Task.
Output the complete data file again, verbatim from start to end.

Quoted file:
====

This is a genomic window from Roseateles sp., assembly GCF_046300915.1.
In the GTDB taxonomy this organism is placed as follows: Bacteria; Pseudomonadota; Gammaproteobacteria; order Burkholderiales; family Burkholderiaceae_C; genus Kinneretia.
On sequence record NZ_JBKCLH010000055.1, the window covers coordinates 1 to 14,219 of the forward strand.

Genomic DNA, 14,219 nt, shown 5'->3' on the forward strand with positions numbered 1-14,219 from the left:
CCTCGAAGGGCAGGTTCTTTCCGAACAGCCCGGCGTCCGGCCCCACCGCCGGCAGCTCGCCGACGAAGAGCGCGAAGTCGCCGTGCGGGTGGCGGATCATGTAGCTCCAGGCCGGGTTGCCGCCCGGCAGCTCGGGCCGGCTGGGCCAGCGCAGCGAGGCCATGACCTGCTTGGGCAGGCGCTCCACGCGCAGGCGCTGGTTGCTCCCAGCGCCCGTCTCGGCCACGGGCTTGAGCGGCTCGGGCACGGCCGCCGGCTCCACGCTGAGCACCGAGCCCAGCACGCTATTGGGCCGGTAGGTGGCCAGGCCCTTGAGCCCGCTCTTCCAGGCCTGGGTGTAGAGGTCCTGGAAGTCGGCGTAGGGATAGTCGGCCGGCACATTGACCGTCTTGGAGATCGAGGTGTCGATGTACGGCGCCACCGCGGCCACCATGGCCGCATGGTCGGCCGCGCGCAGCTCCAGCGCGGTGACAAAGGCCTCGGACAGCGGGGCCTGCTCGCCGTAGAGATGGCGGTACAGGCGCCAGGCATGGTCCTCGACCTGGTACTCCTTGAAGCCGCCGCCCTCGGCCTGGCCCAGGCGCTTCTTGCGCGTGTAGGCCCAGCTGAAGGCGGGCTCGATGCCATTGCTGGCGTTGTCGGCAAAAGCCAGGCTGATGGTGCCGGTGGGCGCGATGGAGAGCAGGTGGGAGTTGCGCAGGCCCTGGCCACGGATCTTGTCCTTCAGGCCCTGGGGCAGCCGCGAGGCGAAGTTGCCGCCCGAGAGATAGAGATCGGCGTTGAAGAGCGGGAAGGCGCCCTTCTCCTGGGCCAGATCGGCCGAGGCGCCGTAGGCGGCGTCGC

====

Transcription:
This is a genomic window from Roseateles sp., assembly GCF_046300915.1.
In the GTDB taxonomy this organism is placed as follows: Bacteria; Pseudomonadota; Gammaproteobacteria; order Burkholderiales; family Burkholderiaceae_C; genus Kinneretia.
On sequence record NZ_JBKCLH010000055.1, the window covers coordinates 1 to 14,219 of the forward strand.

Genomic DNA, 14,219 nt, shown 5'->3' on the forward strand with positions numbered 1-14,219 from the left:
CCTCGAAGGGCAGGTTCTTTCCGAACAGCCCGGCGTCCGGCCCCACCGCCGGCAGCTCGCCGACGAAGAGCGCGAAGTCGCCGTGCGGGTGGCGGATCATGTAGCTCCAGGCCGGGTTGCCGCCCGGCAGCTCGGGCCGGCTGGGCCAGCGCAGCGAGGCCATGACCTGCTTGGGCAGGCGCTCCACGCGCAGGCGCTGGTTGCTCCCAGCGCCCGTCTCGGCCACGGGCTTGAGCGGCTCGGGCACGGCCGCCGGCTCCACGCTGAGCACCGAGCCCAGCACGCTATTGGGCCGGTAGGTGGCCAGGCCCTTGAGCCCGCTCTTCCAGGCCTGGGTGTAGAGGTCCTGGAAGTCGGCGTAGGGATAGTCGGCCGGCACATTGACCGTCTTGGAGATCGAGGTGTCGATGTACGGCGCCACCGCGGCCACCATGGCCGCATGGTCGGCCGCGCGCAGCTCCAGCGCGGTGACAAAGGCCTCGGACAGCGGGGCCTGCTCGCCGTAGAGATGGCGGTACAGGCGCCAGGCATGGTCCTCGACCTGGTACTCCTTGAAGCCGCCGCCCTCGGCCTGGCCCAGGCGCTTCTTGCGCGTGTAGGCCCAGCTGAAGGCGGGCTCGATGCCATTGCTGGCGTTGTCGGCAAAAGCCAGGCTGATGGTGCCGGTGGGCGCGATGGAGAGCAGGTGGGAGTTGCGCAGGCCCTGGCCACGGATCTTGTCCTTCAGGCCCTGGGGCAGCCGCGAGGCGAAGTTGCCGCCCGAGAGATAGAGATCGGCGTTGAAGAGCGGGAAGGCGCCCTTCTCCTGGGCCAGATCGGCCGAGGCGCCGTAGGCGGCGTCGC